Saturday 1 June 2013


To read the texts click on the texts: Gen 14:18-20; 1 Cor 11:23-26; Lk 9:11b-17

The placement of the pericope on the feeding of the five thousand in Luke is in an extremely significant position and this must be understood if the significance of the miracle is to be understood in its entirety. Immediately after Jesus sends his disciples out on mission, Luke inserts the question that Herod asks about Jesus’ identity. This is followed by the return of the twelve, the feeding of the five thousand and a repetition of the question of Jesus’ identity. The placement of these incidents in this order is to indicate that Christology and mission, proclaiming Christ and doing what he would have done are wedded as two sides of the same reality. Jesus’ identity is revealed in what he is and does and what he calls others to be and do. By the same token, those who desire to see and know who Jesus is will see and know him only if they respond to his call to preach the gospel, heal the sick, and feed the hungry. This forms the background for the meaning of the text and also for the meaning of the feast of Corpus Christi, the Body and Blood of Christ, the Eucharist.

The Eucharist which is often relegated to the level of the ritual was never meant to be merely that. The blessing at the end of the ritual states that those who have partaken of the Eucharist are sent forth to love and serve just as Jesus loved and served. The disciples are thus always expected to go beyond the ritual and take the Eucharist to the world.  This is why when Jesus saw the crowds following him, he not only welcomed them, spoke about the kingdom of God but also healed and cured those who needed to be made whole. Not content with that, Jesus further ordered his disciples that the crowds be fed with bread that the disciples were expected to provide. He then shows them how. The sequence of scenes in Luke suggests the deeper meaning of the feeding: Because Jesus fed the multitude; his disciples saw that he was God’s anointed one. This combination of the feeding of the five thousand and Peter’s confession in Luke suggests that the recognition of Jesus as the Christ of God is linked to his action of reaching out to feed the hungry. It is also a signal of what the Eucharist is really meant to be.

Thus the Body of Christ today cannot be restricted to the bread and wine that is broken and shared on the altar. It is also made up of the community who participate in this act. The second reading of today makes precisely this point. The “remembrance” to which the Corinthian community and those who partake in the Eucharist are called is not merely to a past event but to making the past present. The narrated history in the Eucharist becomes also the history of the partakers. The past of the event becomes their present. When they do this they begin to “proclaim” even in the present the Lord’s death until he comes. This means that they live out fully the implications of partaking in the body of Christ. Their faith makes itself known through who they become and what they do. This faith which is alive and active manifests itself to others and makes an impact on them. Others want to know what it is about the Christian community that makes them what they are and gives them the motivation for what they do.  The Eucharist, by what it remembers and proclaims, scans the whole story of redemption in Christ and repeats for the believers the true scope and setting of the life they are called to live together. Every time believers take part in the supper of the Lord, they relive God’s story as revealed in the Christ event. If they live it as they should, their very lives will become a fitting proclamation of the gospel to the world. Therefore, the Eucharist is communion in a double sense: It is the most intimate sharing and participation with Christ, but that communion with Christ is already also the sharing in and with other believers who by definition are also those “in Christ.” The Eucharist is thus both personal and communal, inextricably. While on the one hand each individual receives the whole body of Christ, on the other hand the whole community gathered together in faith also receives the whole body and becomes that body.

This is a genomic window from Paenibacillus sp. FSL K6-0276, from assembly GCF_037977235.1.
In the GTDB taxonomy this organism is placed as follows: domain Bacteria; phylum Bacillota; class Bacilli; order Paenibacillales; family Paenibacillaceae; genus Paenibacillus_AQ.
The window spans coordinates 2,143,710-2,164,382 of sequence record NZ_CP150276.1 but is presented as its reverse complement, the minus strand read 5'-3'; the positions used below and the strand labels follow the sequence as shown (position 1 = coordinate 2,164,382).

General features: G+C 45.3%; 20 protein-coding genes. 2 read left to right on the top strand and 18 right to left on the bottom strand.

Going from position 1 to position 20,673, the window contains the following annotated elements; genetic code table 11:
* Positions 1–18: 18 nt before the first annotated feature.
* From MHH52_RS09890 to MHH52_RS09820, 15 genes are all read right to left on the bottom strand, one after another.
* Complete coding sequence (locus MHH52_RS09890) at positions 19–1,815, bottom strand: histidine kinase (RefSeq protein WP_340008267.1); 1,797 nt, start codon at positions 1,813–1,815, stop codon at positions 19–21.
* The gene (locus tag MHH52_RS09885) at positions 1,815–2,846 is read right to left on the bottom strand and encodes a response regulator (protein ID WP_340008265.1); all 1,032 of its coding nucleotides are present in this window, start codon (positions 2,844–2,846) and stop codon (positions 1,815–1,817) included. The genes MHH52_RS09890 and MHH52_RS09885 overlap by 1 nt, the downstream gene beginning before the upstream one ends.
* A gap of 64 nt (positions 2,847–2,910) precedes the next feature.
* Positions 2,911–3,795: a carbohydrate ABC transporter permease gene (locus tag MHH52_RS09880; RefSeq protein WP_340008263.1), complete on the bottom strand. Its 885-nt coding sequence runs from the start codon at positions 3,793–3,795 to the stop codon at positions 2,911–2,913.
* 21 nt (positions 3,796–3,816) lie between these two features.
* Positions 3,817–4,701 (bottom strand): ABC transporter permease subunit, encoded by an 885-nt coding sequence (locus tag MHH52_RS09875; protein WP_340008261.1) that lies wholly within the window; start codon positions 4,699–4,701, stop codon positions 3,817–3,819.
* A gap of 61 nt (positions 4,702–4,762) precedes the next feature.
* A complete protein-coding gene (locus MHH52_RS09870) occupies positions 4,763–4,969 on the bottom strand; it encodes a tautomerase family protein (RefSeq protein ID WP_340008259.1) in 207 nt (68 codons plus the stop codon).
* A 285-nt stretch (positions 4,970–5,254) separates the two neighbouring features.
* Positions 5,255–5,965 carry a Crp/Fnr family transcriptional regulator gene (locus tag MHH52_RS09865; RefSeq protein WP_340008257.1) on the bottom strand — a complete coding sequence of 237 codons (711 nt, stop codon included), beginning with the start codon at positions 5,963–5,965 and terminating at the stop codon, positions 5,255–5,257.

In a sense therefore, the Eucharist never ends. It goes on and on. As the identity of Jesus was revealed after the feeding of the five thousand, an act which shows concern, compassion and empathy so will the identity of believers be revealed not merely when they receive the body of Christ at the ritual but when they who have received the body of Christ become also that Body. They do this by going out like Christ into the world and daring to become bread for everyone they meet. 

1 comment:

  1. Dear Fr.Errol
    Wishing you and all out there a very happy feast.
    Yes, we have to do our best in whatever little way we can and whatever way we possibly can to be 'bread' for everyone we meet or at least someone to begin with.
    Best regards


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